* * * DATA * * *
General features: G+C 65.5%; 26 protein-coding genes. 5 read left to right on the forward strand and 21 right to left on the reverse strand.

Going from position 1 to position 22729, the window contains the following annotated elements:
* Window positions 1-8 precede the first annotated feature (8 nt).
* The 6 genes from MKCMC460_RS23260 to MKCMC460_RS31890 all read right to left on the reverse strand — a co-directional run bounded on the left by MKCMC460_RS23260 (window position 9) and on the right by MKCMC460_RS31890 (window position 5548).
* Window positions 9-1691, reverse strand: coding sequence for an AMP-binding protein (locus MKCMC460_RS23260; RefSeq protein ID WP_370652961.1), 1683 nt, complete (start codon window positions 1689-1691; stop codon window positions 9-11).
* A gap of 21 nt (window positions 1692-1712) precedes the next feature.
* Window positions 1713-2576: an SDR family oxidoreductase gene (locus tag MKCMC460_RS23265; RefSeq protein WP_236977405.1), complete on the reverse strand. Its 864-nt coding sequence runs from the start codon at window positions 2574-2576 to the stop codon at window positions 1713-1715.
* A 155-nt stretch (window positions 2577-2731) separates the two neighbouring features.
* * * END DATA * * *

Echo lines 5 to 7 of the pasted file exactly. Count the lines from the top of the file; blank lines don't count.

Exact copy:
* Window positions 9-1691, reverse strand: coding sequence for an AMP-binding protein (locus MKCMC460_RS23260; RefSeq protein ID WP_370652961.1), 1683 nt, complete (start codon window positions 1689-1691; stop codon window positions 9-11).
* A gap of 21 nt (window positions 1692-1712) precedes the next feature.
* Window positions 1713-2576: an SDR family oxidoreductase gene (locus tag MKCMC460_RS23265; RefSeq protein WP_236977405.1), complete on the reverse strand. Its 864-nt coding sequence runs from the start codon at window positions 2574-2576 to the stop codon at window positions 1713-1715.